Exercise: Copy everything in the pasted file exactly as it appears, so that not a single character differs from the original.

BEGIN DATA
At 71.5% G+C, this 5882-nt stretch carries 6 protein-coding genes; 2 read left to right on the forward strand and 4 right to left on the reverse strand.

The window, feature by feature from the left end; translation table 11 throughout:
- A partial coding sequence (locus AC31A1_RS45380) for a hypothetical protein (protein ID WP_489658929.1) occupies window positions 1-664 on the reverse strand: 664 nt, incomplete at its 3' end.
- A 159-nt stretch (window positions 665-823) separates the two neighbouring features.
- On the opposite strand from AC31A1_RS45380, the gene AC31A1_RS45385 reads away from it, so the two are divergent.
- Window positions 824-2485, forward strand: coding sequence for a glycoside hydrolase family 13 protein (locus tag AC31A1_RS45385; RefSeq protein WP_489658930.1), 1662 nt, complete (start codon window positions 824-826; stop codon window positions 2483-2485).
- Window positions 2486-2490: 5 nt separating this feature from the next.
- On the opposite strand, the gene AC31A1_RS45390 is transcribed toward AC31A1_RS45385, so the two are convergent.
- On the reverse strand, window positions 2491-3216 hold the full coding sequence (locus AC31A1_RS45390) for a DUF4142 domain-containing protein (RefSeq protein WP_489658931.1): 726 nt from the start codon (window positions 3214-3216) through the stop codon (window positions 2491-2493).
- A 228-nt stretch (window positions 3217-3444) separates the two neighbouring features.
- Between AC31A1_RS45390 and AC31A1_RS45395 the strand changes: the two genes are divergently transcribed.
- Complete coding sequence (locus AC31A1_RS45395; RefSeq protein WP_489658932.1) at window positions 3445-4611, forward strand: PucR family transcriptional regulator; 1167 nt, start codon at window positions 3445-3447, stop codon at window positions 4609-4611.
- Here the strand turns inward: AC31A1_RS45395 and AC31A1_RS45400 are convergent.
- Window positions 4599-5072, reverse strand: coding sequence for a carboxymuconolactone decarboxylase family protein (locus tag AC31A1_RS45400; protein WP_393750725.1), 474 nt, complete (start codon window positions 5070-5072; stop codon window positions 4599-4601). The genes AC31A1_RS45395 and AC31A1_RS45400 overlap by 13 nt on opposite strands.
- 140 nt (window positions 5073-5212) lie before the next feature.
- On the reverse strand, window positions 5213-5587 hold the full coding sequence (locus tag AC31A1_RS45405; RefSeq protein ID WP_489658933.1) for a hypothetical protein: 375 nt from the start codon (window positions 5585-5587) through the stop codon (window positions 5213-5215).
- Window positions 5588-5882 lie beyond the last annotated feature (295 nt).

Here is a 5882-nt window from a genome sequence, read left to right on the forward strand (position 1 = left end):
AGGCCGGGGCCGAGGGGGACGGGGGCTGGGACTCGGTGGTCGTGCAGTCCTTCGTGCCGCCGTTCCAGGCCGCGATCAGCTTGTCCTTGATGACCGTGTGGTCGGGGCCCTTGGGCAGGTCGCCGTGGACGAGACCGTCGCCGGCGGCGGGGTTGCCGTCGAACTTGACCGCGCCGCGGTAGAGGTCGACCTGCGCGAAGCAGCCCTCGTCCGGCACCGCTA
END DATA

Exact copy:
At 71.5% G+C, this 5882-nt stretch carries 6 protein-coding genes; 2 read left to right on the forward strand and 4 right to left on the reverse strand.

The window, feature by feature from the left end; translation table 11 throughout:
- A partial coding sequence (locus AC31A1_RS45380) for a hypothetical protein (protein ID WP_489658929.1) occupies window positions 1-664 on the reverse strand: 664 nt, incomplete at its 3' end.
- A 159-nt stretch (window positions 665-823) separates the two neighbouring features.
- On the opposite strand from AC31A1_RS45380, the gene AC31A1_RS45385 reads away from it, so the two are divergent.
- Window positions 824-2485, forward strand: coding sequence for a glycoside hydrolase family 13 protein (locus tag AC31A1_RS45385; RefSeq protein WP_489658930.1), 1662 nt, complete (start codon window positions 824-826; stop codon window positions 2483-2485).
- Window positions 2486-2490: 5 nt separating this feature from the next.
- On the opposite strand, the gene AC31A1_RS45390 is transcribed toward AC31A1_RS45385, so the two are convergent.
- On the reverse strand, window positions 2491-3216 hold the full coding sequence (locus AC31A1_RS45390) for a DUF4142 domain-containing protein (RefSeq protein WP_489658931.1): 726 nt from the start codon (window positions 3214-3216) through the stop codon (window positions 2491-2493).
- A 228-nt stretch (window positions 3217-3444) separates the two neighbouring features.
- Between AC31A1_RS45390 and AC31A1_RS45395 the strand changes: the two genes are divergently transcribed.
- Complete coding sequence (locus AC31A1_RS45395; RefSeq protein WP_489658932.1) at window positions 3445-4611, forward strand: PucR family transcriptional regulator; 1167 nt, start codon at window positions 3445-3447, stop codon at window positions 4609-4611.
- Here the strand turns inward: AC31A1_RS45395 and AC31A1_RS45400 are convergent.
- Window positions 4599-5072, reverse strand: coding sequence for a carboxymuconolactone decarboxylase family protein (locus tag AC31A1_RS45400; protein WP_393750725.1), 474 nt, complete (start codon window positions 5070-5072; stop codon window positions 4599-4601). The genes AC31A1_RS45395 and AC31A1_RS45400 overlap by 13 nt on opposite strands.
- 140 nt (window positions 5073-5212) lie before the next feature.
- On the reverse strand, window positions 5213-5587 hold the full coding sequence (locus tag AC31A1_RS45405; RefSeq protein ID WP_489658933.1) for a hypothetical protein: 375 nt from the start codon (window positions 5585-5587) through the stop codon (window positions 5213-5215).
- Window positions 5588-5882 lie beyond the last annotated feature (295 nt).

Here is a 5882-nt window from a genome sequence, read left to right on the forward strand (position 1 = left end):
AGGCCGGGGCCGAGGGGGACGGGGGCTGGGACTCGGTGGTCGTGCAGTCCTTCGTGCCGCCGTTCCAGGCCGCGATCAGCTTGTCCTTGATGACCGTGTGGTCGGGGCCCTTGGGCAGGTCGCCGTGGACGAGACCGTCGCCGGCGGCGGGGTTGCCGTCGAACTTGACCGCGCCGCGGTAGAGGTCGACCTGCGCGAAGCAGCCCTCGTCCGGCACCGCTA